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Title: Contextually aware pervasive computing : a semantic approach
Author: Millard, Ian C.
ISNI:       0000 0001 3399 0336
Awarding Body: University of Southampton
Current Institution: University of Southampton
Date of Award: 2008
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We live in a world which is becoming increasingly rich in technology, with a wide array of portable and embedded devices being readily available and surrounding us in everyday use. Similarly, advances in communications technologies and the explosive growth of data being published on the Internet have provided access to information on an unparalleled scale. However, device interoperability is often poor at best, and accessing data which is relevant to any given situation can be difficult due to the sheer quantity of information which is available. A contextually aware environment is envisioned as one in which integrated computer systems have an understanding or representation of not only the physical space and the resources within it, but also the activities, interests, actions and intent of the human occupants at any given time. Given such knowledge, a contextually aware and technology rich pervasive environment may offer services and applications which attempt to adapt the surroundings in a manner which assists its users, such as by configuring devices or assimilating information which is relevant to activities currently being undertaken. The research presented in this thesis combines the fields of knowledge management, semantic technologies, logic and reasoning with those from the predominantly hardware and communications oriented field of pervasive computing, in order to facilitate the creation of contextually aware environments. Requirements for such a system are discussed in detail, resulting in the development of a generic framework of components and data representations from which domain specific deployments can be created. To demonstrate and test the proposed framework, experimentation has been conducted in the example domain of an academic environment, including the development of two contextually aware applications. The experiences and lessons learned during this research are documented throughout, and have influenced the proposed avenues for future related research in this area.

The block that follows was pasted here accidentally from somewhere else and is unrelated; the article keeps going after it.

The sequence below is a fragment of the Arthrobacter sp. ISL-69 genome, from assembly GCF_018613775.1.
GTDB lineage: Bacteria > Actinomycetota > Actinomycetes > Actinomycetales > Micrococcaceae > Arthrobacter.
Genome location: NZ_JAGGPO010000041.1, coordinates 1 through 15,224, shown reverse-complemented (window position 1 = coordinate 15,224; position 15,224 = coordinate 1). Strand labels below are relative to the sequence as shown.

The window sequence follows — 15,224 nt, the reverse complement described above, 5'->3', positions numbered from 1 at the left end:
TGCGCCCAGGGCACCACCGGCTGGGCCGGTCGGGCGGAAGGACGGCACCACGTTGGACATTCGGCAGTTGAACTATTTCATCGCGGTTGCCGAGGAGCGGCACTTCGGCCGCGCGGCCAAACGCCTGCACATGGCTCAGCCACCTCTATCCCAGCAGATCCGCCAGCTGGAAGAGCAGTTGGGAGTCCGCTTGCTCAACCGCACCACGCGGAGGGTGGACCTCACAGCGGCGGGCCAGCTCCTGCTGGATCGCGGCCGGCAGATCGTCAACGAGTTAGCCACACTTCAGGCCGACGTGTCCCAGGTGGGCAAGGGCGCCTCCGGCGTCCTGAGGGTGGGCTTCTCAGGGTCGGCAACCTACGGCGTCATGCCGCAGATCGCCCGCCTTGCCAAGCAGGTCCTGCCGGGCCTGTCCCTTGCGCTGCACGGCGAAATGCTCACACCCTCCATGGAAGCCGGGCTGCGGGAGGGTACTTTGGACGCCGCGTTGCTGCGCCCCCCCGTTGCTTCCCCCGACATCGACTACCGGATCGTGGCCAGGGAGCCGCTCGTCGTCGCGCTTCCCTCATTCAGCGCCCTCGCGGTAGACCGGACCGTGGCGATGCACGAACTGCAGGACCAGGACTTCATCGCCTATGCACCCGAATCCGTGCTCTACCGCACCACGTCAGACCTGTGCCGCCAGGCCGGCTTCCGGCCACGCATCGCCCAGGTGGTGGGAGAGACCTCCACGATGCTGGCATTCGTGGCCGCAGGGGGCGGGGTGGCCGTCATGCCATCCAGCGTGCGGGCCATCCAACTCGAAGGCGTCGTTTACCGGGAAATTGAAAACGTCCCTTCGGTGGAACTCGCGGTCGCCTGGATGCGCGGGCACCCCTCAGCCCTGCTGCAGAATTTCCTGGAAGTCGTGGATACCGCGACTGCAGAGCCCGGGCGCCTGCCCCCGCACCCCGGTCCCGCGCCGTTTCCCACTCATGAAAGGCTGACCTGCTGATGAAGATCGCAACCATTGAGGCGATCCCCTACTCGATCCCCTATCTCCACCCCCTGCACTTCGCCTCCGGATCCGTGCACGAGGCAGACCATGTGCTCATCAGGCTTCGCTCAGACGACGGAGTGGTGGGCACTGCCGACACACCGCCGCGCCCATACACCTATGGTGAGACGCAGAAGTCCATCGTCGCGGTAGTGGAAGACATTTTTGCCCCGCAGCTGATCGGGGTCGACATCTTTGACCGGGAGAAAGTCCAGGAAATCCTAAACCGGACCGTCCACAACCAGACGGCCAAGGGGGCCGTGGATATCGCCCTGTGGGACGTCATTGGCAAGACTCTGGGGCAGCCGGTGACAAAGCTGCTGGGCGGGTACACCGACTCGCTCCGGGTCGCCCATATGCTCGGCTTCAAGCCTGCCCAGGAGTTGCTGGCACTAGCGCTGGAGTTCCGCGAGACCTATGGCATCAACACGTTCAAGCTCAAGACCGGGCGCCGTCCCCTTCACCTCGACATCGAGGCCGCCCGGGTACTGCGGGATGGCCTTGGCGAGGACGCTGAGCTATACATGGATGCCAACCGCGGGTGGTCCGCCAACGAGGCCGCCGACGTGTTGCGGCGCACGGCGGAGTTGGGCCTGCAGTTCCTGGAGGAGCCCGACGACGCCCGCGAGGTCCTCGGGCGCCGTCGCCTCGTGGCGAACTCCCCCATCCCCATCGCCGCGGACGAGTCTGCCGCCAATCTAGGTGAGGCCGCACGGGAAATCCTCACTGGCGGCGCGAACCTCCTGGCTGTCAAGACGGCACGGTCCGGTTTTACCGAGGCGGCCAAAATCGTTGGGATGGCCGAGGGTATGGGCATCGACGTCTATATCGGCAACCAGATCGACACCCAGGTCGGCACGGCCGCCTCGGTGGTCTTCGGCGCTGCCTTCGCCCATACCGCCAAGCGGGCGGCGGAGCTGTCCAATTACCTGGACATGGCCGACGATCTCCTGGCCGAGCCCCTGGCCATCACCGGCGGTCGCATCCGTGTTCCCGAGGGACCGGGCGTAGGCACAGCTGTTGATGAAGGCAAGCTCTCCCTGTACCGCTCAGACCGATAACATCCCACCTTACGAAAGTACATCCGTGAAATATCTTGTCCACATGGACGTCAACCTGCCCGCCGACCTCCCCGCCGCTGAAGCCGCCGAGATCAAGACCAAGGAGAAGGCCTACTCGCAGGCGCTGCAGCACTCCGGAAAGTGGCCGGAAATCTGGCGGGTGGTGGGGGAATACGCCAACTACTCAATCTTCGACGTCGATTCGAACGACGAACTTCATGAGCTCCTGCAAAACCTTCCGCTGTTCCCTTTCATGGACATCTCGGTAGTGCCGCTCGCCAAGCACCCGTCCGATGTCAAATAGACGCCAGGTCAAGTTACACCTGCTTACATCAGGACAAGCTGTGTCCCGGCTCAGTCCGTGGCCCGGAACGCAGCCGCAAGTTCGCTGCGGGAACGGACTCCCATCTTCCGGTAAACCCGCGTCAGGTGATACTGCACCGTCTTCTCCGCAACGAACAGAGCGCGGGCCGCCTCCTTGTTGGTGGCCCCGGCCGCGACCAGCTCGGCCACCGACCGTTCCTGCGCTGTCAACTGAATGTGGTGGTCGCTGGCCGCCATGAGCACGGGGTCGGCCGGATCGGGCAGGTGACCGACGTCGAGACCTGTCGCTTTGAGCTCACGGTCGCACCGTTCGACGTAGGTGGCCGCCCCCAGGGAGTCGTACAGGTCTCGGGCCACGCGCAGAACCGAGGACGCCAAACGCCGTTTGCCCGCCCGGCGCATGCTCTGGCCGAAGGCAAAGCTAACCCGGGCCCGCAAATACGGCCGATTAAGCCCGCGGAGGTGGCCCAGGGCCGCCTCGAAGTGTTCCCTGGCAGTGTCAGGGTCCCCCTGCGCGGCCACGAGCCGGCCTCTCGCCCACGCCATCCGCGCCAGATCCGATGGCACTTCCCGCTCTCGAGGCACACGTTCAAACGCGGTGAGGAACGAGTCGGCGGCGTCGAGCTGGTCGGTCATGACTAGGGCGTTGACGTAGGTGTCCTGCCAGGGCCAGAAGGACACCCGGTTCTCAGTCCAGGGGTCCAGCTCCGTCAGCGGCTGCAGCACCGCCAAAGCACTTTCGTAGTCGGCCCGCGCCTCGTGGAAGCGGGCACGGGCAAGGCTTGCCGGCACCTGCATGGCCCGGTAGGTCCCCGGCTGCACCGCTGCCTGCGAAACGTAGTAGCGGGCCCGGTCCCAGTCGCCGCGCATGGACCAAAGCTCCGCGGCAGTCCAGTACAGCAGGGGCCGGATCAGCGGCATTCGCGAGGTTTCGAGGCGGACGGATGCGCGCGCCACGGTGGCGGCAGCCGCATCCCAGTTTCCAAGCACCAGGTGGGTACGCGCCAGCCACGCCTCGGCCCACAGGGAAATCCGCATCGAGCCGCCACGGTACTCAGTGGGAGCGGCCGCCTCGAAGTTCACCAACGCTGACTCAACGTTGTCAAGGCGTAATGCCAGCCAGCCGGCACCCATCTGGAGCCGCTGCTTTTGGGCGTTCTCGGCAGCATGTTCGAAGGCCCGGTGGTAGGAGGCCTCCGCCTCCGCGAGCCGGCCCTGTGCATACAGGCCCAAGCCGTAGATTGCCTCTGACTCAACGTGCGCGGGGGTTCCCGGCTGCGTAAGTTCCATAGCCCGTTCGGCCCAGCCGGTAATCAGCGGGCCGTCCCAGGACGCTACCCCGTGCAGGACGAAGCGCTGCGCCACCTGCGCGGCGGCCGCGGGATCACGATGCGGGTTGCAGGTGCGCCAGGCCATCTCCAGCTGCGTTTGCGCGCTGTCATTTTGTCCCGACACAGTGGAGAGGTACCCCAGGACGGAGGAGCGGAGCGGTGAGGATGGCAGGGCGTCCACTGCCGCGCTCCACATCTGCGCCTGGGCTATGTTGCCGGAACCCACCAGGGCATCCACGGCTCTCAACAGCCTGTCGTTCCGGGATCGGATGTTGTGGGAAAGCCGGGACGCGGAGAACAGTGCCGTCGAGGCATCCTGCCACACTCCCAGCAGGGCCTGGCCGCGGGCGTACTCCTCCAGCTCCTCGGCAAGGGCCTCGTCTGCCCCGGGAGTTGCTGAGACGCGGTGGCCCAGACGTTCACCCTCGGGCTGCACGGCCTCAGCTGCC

Supervisor: Not available Sponsor: Not available
Qualification Name: Thesis (Ph.D.) Qualification Level: Doctoral
EThOS ID:  DOI: Not available